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The Checkbook: Yours, Mine, or Ours?

Money is just one of many challenges to becoming part of a couple. Probably the most common question couples ask me concerns the best way to handle their cash management. Specifically, they wonder if they should combine all their cash flow into one joint checking account, keep everything separate, or have some combination of both.

My stock answer is “yes.” It seems that, the older I become, the fewer right answers there are and the more often I say, “It depends.” This is one of those situations where there is no one best method.

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How Far Should Your Planner Go to Save You From Yourself?

Suppose one of my clients has his heart set on using half of his retirement account to buy each of his grandchildren a new car. Or a client in a panic over falling markets wants to sell all her stocks and buy gold. What is my responsibility as their financial planner? How far should planners go to try to keep clients from making serious financial mistakes?

It’s important for planners to respect clients’ competence and ability to make their own life decisions. Client-centered planners also need to remember that the goal is to help clients get what they want, not what the planner might want or think the client should want. On the other hand, should a planner stand idly by and watch someone walk off what the planner perceives as the edge of a financial cliff?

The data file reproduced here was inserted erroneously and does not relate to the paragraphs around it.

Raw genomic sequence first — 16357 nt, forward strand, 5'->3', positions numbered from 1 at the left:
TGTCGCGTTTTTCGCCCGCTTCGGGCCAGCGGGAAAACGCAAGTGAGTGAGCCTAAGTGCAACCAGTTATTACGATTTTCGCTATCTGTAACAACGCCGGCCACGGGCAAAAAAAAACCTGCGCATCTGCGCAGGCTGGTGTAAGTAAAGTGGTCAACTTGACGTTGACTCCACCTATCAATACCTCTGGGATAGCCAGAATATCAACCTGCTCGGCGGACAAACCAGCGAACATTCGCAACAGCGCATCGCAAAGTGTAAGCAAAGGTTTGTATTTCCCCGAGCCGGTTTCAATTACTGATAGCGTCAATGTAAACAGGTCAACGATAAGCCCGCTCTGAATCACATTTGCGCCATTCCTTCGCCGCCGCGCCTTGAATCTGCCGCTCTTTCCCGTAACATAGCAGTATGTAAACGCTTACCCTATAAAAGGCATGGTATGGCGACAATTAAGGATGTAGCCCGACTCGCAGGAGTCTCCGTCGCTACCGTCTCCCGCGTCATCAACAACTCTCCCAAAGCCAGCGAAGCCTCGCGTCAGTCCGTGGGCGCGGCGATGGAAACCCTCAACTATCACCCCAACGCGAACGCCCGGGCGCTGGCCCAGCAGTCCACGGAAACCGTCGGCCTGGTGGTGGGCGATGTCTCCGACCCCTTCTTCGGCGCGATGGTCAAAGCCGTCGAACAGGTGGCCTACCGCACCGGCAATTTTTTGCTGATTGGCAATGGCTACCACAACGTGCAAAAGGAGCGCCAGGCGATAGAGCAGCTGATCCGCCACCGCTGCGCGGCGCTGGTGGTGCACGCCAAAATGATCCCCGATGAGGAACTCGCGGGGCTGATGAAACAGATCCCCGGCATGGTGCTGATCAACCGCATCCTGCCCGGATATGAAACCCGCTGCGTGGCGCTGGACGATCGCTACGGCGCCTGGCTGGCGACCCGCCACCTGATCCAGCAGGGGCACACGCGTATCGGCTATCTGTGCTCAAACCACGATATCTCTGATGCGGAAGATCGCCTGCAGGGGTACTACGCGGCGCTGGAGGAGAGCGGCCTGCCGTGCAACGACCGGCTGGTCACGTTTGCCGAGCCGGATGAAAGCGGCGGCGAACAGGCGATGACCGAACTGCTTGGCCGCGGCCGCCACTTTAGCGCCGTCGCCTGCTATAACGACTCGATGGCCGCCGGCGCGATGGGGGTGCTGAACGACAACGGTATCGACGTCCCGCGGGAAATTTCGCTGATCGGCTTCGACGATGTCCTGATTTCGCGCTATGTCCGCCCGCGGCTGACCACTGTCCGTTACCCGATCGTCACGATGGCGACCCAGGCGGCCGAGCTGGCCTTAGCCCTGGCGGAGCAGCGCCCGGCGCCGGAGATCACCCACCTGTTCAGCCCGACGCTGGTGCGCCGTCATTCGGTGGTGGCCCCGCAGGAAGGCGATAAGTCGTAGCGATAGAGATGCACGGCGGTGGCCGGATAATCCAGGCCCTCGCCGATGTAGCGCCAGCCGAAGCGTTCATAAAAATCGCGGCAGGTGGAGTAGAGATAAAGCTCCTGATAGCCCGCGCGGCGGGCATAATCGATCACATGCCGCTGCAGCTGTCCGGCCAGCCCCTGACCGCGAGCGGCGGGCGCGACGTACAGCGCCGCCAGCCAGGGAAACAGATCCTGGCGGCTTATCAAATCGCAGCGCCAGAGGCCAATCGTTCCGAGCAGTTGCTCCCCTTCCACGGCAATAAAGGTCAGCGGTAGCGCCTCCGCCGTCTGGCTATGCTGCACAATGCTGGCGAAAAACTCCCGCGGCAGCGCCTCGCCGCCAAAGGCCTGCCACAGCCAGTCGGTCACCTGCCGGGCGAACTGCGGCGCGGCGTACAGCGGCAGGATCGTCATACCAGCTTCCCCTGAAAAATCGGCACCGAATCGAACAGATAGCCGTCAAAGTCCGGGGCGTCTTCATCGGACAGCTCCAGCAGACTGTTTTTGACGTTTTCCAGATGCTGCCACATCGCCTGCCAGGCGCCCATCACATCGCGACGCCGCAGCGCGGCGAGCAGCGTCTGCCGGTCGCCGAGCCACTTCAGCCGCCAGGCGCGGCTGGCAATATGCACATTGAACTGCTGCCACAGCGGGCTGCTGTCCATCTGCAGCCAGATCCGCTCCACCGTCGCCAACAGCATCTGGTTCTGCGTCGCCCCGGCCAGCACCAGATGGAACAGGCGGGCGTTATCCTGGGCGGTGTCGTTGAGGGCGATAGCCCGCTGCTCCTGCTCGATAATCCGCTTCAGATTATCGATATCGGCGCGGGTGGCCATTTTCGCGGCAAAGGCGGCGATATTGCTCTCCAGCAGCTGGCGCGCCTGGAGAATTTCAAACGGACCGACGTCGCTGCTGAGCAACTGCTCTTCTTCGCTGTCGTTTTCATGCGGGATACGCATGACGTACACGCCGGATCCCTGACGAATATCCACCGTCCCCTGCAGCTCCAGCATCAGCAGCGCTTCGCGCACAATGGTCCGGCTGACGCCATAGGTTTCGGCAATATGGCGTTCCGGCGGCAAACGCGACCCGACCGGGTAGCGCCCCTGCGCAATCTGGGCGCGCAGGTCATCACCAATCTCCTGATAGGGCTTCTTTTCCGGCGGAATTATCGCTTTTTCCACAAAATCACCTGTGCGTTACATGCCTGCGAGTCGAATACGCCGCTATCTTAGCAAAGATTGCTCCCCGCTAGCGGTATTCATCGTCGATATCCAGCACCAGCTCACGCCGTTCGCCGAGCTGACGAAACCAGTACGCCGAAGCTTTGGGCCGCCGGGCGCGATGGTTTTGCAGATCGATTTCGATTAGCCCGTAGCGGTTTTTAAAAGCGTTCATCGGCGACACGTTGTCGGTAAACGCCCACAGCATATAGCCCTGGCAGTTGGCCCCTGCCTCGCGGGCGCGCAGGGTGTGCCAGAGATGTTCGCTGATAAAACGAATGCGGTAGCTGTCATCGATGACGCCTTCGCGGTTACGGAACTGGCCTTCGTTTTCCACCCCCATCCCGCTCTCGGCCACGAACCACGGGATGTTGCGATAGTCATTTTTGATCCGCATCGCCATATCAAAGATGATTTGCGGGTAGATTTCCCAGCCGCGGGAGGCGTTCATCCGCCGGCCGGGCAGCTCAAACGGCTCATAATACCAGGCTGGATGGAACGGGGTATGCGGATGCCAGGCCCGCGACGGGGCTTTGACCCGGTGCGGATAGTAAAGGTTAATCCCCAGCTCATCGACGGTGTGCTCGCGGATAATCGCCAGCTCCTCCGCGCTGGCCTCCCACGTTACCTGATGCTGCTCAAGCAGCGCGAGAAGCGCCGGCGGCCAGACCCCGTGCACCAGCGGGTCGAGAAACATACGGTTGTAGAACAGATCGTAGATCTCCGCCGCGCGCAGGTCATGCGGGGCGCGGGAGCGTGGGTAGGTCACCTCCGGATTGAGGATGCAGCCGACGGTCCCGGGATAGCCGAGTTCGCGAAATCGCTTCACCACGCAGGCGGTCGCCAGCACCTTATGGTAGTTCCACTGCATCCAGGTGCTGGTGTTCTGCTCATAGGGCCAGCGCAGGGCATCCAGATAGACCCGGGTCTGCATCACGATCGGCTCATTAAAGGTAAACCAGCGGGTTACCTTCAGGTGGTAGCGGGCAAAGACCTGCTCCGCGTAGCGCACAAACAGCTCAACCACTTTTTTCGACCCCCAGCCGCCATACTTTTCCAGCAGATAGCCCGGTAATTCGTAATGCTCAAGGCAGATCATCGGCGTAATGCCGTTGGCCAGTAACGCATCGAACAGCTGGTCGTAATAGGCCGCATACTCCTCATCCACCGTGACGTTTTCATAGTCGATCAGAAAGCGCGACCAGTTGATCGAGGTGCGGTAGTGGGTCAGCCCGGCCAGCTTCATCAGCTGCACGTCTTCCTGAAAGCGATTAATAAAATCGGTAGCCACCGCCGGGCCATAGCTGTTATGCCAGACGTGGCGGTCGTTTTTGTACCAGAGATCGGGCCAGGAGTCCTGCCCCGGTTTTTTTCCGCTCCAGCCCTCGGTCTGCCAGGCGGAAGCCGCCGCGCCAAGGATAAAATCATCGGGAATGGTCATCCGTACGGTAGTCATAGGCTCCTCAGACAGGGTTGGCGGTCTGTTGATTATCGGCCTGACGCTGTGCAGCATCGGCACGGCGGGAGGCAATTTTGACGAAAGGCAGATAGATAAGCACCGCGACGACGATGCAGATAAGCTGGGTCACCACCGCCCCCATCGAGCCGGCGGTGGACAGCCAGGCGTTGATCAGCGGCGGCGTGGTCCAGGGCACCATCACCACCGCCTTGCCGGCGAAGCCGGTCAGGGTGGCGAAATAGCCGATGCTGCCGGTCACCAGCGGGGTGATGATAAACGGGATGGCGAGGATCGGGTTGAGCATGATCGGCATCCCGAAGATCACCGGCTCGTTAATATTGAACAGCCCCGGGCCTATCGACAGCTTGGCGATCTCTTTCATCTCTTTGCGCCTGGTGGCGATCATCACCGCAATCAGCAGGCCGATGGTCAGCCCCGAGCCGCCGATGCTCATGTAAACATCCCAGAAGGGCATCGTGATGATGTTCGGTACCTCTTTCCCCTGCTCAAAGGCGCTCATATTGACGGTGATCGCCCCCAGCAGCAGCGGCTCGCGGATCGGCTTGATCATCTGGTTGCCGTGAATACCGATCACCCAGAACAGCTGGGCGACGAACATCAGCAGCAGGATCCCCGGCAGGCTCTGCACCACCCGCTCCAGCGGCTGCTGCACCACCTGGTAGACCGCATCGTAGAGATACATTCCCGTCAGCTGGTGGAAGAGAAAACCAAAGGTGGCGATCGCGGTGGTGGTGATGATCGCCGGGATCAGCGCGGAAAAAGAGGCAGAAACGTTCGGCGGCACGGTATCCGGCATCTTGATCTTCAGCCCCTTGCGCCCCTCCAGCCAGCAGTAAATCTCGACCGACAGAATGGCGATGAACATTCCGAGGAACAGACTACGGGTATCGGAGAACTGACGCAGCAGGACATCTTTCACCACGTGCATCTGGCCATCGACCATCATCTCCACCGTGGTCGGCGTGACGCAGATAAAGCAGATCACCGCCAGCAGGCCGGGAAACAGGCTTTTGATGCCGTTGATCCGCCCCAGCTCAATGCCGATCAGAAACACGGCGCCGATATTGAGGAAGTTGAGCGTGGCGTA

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Important Questions Investors Fail to Ask

Last week I reported on the three top questions investors wanted answered when advisors recommended investments. The rankings came from a survey of investors, funded by Dimensional Fund Advisors, conducted in March 2014 by Advisor Impact. I suggested the top two of those factors, the risk associated with the investment and the expected future performance, probably didn’t belong at the top of the list. The third one, fees and costs, is certainly important, but under half of the respondents thought so.

This week we will focus on the three least important things investors wanted to know. All three deserved to be much higher on the list. In my experience, they are what most investors really need to know.

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piggy with graduation cap on money

Rick Cited in USA Today Article on 529 Plans

To open a 529 college savings plan for a child or grandchild, you don’t have to stick with your own state’s plan. You can choose one from another state if it has lower fees or is a better fit for your family.

The important word in that last sentence is “if.” In a November 3 article by Kate Stalter at USA Today, Rick recommends comparing expenses and investment offerings before you choose a 529 plan. He says, “Everything that applies to investigating any investment applies here.”

The article is titled ” Should You Seek Out ‘Destination’ 529 Plans?”

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question mark with dollars

What Investors Want to Know But Don’t Know How to Ask

When an advisor recommends a particular investment, how do you know it’s right for you? Financial writers, myself included, say you need to ask questions. The trouble is, according to a recent survey, most investors ask the wrong questions.

The March 2014 survey polled 1,229 investors. They were asked, “When your advisor makes an investment recommendation for your portfolio, which, if any, of the following are important for you to know?”

For 70% of the respondents, the most important information was the risk associated with the investment. At face value, this seems to be quite logical.

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